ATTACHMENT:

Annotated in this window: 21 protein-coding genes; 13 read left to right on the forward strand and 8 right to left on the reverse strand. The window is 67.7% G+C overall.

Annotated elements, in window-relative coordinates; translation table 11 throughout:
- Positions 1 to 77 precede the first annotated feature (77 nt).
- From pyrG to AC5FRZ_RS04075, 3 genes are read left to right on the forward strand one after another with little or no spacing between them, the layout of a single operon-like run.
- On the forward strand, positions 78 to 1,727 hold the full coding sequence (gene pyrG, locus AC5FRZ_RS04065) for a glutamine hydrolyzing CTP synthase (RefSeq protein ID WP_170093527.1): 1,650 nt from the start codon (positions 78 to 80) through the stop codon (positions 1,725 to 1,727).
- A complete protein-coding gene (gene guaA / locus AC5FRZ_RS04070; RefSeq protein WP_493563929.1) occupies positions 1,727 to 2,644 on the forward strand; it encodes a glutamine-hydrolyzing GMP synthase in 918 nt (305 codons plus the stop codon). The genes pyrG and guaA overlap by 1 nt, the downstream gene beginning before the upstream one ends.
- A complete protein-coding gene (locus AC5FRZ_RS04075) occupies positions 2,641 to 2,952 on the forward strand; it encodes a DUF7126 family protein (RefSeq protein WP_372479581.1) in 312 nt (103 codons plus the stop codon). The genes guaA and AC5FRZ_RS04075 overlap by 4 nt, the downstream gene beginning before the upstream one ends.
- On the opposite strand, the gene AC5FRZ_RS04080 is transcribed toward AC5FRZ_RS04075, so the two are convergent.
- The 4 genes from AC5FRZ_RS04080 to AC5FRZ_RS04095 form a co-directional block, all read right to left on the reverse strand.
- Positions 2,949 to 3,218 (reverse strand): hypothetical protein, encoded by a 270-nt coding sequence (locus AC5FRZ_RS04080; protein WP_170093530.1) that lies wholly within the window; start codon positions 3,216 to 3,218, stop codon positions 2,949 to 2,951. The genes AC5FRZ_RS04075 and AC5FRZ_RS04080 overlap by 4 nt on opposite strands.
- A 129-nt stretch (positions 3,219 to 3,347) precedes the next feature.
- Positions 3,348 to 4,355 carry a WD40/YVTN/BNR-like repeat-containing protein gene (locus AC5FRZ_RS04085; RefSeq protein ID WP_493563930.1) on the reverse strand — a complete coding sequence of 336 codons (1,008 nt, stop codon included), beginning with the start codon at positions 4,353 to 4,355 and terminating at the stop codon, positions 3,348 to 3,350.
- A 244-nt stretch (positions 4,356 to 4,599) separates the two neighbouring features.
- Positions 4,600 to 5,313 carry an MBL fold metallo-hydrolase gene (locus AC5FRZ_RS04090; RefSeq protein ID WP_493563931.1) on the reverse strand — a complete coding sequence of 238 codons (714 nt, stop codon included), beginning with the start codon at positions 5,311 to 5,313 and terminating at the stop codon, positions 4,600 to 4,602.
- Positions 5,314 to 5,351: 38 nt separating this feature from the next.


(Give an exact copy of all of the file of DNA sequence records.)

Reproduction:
Annotated in this window: 21 protein-coding genes; 13 read left to right on the forward strand and 8 right to left on the reverse strand. The window is 67.7% G+C overall.

Annotated elements, in window-relative coordinates; translation table 11 throughout:
- Positions 1 to 77 precede the first annotated feature (77 nt).
- From pyrG to AC5FRZ_RS04075, 3 genes are read left to right on the forward strand one after another with little or no spacing between them, the layout of a single operon-like run.
- On the forward strand, positions 78 to 1,727 hold the full coding sequence (gene pyrG, locus AC5FRZ_RS04065) for a glutamine hydrolyzing CTP synthase (RefSeq protein ID WP_170093527.1): 1,650 nt from the start codon (positions 78 to 80) through the stop codon (positions 1,725 to 1,727).
- A complete protein-coding gene (gene guaA / locus AC5FRZ_RS04070; RefSeq protein WP_493563929.1) occupies positions 1,727 to 2,644 on the forward strand; it encodes a glutamine-hydrolyzing GMP synthase in 918 nt (305 codons plus the stop codon). The genes pyrG and guaA overlap by 1 nt, the downstream gene beginning before the upstream one ends.
- A complete protein-coding gene (locus AC5FRZ_RS04075) occupies positions 2,641 to 2,952 on the forward strand; it encodes a DUF7126 family protein (RefSeq protein WP_372479581.1) in 312 nt (103 codons plus the stop codon). The genes guaA and AC5FRZ_RS04075 overlap by 4 nt, the downstream gene beginning before the upstream one ends.
- On the opposite strand, the gene AC5FRZ_RS04080 is transcribed toward AC5FRZ_RS04075, so the two are convergent.
- The 4 genes from AC5FRZ_RS04080 to AC5FRZ_RS04095 form a co-directional block, all read right to left on the reverse strand.
- Positions 2,949 to 3,218 (reverse strand): hypothetical protein, encoded by a 270-nt coding sequence (locus AC5FRZ_RS04080; protein WP_170093530.1) that lies wholly within the window; start codon positions 3,216 to 3,218, stop codon positions 2,949 to 2,951. The genes AC5FRZ_RS04075 and AC5FRZ_RS04080 overlap by 4 nt on opposite strands.
- A 129-nt stretch (positions 3,219 to 3,347) precedes the next feature.
- Positions 3,348 to 4,355 carry a WD40/YVTN/BNR-like repeat-containing protein gene (locus AC5FRZ_RS04085; RefSeq protein ID WP_493563930.1) on the reverse strand — a complete coding sequence of 336 codons (1,008 nt, stop codon included), beginning with the start codon at positions 4,353 to 4,355 and terminating at the stop codon, positions 3,348 to 3,350.
- A 244-nt stretch (positions 4,356 to 4,599) separates the two neighbouring features.
- Positions 4,600 to 5,313 carry an MBL fold metallo-hydrolase gene (locus AC5FRZ_RS04090; RefSeq protein ID WP_493563931.1) on the reverse strand — a complete coding sequence of 238 codons (714 nt, stop codon included), beginning with the start codon at positions 5,311 to 5,313 and terminating at the stop codon, positions 4,600 to 4,602.
- Positions 5,314 to 5,351: 38 nt separating this feature from the next.